You can imagine my shock as I sat at my computer in the midst of writing another article as my girlfriend sent me a text message with the horrid words reading: “Jim Johnson died…”
Though I am not an Eagles fan, I do hold them near and dear to my heart as I am a native of Philadelphia and everyone in my family besides me and my cousin that resides in Washington, D.C., are fans of the team.
The reason I held so much respect for the Eagles is because of Jim Johnson and his amazing looks given from the defensive perspective.
There aren’t any pure coordinators in the National Football League Hall of Fame in Canton, Ohio as far as I am aware of. But, eventually there will be three of them.
Jim Johnson is one of those three.
Jim Johnson (alongside Dick LeBeau, Rex Ryan and Monte Kiffin) was one of the four defensive coordinators in the league whose respective defense was always amongst the tops in every defensive statistic, metric, and measurable.
While Kiffin has a Super Bowl title as a coordinator and Ryan has gone on to become a head coach, it is my belief that of those four, LeBeau and Johnson were just on another level.
While Dick LeBeau may have the Super Bowl titles to his name and arguments for being the coordinator of some of the better defenses all time, one would be hard pressed to forget that Johnson’s accomplishments are just a slight step behind.
It was Johnson, not LeBeau, whose Seahawks held the record for most points scored by a defense in a season in 1998. It was Johnson who started the “Hybrid Safety Revolution” with Brian Dawkins. Dick LeBeau copied Johnson’s blueprint in making Troy Polamalu the safety he is today.
Johnson is the guy who has made the Eagles defense, at worst, the third-best defense this decade. Testament to this are the numbers provided via Eagles.com
During the Jim Johnson era, the Philadelphia Eagles averaged a ridiculously high 43 sacks per season under Johnson’s zone-blitz system, good for third over the decade.
Additionally, they ranked third over the decade in third-down conversion percentage with a whoppingly low 34 percent and red zone touchdown percentage (43.9 percent).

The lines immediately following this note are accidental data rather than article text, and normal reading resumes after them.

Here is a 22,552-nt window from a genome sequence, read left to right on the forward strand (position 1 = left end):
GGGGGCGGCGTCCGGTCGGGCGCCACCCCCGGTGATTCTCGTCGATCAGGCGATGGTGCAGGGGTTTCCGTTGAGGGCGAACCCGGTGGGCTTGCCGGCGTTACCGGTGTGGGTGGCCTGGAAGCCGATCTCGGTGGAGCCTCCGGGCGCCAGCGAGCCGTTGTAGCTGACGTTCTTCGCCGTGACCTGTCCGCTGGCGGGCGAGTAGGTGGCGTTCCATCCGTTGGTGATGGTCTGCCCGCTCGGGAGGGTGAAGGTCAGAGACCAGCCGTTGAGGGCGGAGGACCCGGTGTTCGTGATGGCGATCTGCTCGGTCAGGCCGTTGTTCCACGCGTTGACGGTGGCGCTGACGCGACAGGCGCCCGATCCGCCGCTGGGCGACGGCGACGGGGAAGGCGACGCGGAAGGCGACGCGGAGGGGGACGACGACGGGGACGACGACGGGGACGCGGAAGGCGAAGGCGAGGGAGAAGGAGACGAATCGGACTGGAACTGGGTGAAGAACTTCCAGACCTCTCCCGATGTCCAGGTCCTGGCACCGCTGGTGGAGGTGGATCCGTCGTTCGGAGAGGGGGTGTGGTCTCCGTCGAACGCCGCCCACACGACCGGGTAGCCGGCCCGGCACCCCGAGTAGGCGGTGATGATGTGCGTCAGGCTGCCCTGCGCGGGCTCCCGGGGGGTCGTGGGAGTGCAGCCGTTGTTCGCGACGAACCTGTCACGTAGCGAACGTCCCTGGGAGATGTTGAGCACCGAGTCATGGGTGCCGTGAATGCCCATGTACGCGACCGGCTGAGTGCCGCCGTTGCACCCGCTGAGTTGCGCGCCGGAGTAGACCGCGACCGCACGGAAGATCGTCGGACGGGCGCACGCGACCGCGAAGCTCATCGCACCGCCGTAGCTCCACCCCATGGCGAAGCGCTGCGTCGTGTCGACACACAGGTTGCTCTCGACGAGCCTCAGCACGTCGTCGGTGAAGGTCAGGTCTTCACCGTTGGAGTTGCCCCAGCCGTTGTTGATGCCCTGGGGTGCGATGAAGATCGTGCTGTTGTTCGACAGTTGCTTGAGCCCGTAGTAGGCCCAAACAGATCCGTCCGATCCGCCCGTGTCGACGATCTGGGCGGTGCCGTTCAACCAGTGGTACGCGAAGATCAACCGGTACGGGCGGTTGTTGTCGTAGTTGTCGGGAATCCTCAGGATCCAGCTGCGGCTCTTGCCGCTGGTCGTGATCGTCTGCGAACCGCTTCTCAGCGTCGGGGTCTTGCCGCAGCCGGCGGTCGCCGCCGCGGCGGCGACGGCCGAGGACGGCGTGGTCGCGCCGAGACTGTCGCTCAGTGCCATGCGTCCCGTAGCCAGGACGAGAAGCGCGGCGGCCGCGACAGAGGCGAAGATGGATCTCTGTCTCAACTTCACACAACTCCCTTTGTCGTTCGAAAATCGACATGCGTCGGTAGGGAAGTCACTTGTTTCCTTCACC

During the Johnson era, the Birds allowed only 17.7 points per game, that’s fourth in the league over that period. The Eagles official Web site is hinging on the Eagles’ total number of defensive Pro Bowlers this decade as testament to his skill as a coach, but I would like to point them out by position.
Nineteen of the 26 Pro Bowl bids that Eagles defenders have received have been in the positions that Johnson excels at coaching in his zone-blitz scheme. Seventeen of those nominations were for a fefensive back and two of them were for defensive ends.
This should show you how darn good the Eagles’ zone-blitz scheme was.
Want even more testament to how good Johnson was as a defensive coordinator? Look around the NFL.
John Harbaugh left the gaze of Johnson last offseason and went on to take a rookie-lead Ravens team to the AFC Championship with a completely mangled secondary.
Ron Rivera remains the defensive coordinator or the Chargers, and while he doesn’t employ a zone-blitz style or an aggressive defense, he maintains Johnson’s dictum that third down is a blitzing down as opposed to a passive one.
Finally, former Eagles offensive coordinator Brad Childress, now the head coach of the Vikings took former Johnson assistant Leslie Frazier with him to Minnesota after Mike Tomlin’s departure. Frazier has since then earned consideration for head coaching positions around the league.
At the end of the day, there’s no denying that Jim Johnson has a hall of fame resume.
Johnson is associated with the 1998 Seahawks, which is one of the best scoring defenses of all time. He adapted LeBeau’s zone-blitz scheme into the 4-3 defense and fielded the best pure 4-3 defense of the decade.
He produced numerous Pro Bowlers and All-Pros in the secondary due to the pressure and confusion provided by the aforementioned zone-blitz. He single-handedly changed the safety position from being an afterthought to a focal point of a defense, thus making guys like Ed Reed and Troy Polamalu relevant.
Finally, he passed down his legacy, unlike LeBeau and Kiffin, to successors all of which have had success. When coordinators are allowed into the hall, Jim Johnson should be one of the first let in.